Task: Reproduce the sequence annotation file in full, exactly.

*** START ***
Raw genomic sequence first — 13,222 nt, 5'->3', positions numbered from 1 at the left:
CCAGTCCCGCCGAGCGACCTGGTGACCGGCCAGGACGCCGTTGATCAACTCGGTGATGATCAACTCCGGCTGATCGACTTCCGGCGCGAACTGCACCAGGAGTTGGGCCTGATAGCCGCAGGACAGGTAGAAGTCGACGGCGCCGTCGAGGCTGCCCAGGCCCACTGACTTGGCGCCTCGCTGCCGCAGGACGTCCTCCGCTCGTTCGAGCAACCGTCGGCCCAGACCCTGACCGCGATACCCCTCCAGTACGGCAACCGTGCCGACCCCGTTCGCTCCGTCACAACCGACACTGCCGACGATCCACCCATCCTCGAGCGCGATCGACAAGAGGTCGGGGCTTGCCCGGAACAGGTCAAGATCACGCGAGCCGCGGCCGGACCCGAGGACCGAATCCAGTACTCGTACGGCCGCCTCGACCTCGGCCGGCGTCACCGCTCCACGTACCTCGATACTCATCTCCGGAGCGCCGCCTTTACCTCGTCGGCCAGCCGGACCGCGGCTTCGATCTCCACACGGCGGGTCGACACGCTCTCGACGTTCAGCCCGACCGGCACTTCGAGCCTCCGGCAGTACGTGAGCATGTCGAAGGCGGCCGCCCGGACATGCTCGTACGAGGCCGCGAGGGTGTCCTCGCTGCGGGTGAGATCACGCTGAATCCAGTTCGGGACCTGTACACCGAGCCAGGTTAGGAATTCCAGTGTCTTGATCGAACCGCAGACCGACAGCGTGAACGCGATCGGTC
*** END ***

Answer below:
Raw genomic sequence first — 13,222 nt, 5'->3', positions numbered from 1 at the left:
CCAGTCCCGCCGAGCGACCTGGTGACCGGCCAGGACGCCGTTGATCAACTCGGTGATGATCAACTCCGGCTGATCGACTTCCGGCGCGAACTGCACCAGGAGTTGGGCCTGATAGCCGCAGGACAGGTAGAAGTCGACGGCGCCGTCGAGGCTGCCCAGGCCCACTGACTTGGCGCCTCGCTGCCGCAGGACGTCCTCCGCTCGTTCGAGCAACCGTCGGCCCAGACCCTGACCGCGATACCCCTCCAGTACGGCAACCGTGCCGACCCCGTTCGCTCCGTCACAACCGACACTGCCGACGATCCACCCATCCTCGAGCGCGATCGACAAGAGGTCGGGGCTTGCCCGGAACAGGTCAAGATCACGCGAGCCGCGGCCGGACCCGAGGACCGAATCCAGTACTCGTACGGCCGCCTCGACCTCGGCCGGCGTCACCGCTCCACGTACCTCGATACTCATCTCCGGAGCGCCGCCTTTACCTCGTCGGCCAGCCGGACCGCGGCTTCGATCTCCACACGGCGGGTCGACACGCTCTCGACGTTCAGCCCGACCGGCACTTCGAGCCTCCGGCAGTACGTGAGCATGTCGAAGGCGGCCGCCCGGACATGCTCGTACGAGGCCGCGAGGGTGTCCTCGCTGCGGGTGAGATCACGCTGAATCCAGTTCGGGACCTGTACACCGAGCCAGGTTAGGAATTCCAGTGTCTTGATCGAACCGCAGACCGACAGCGTGAACGCGATCGGTC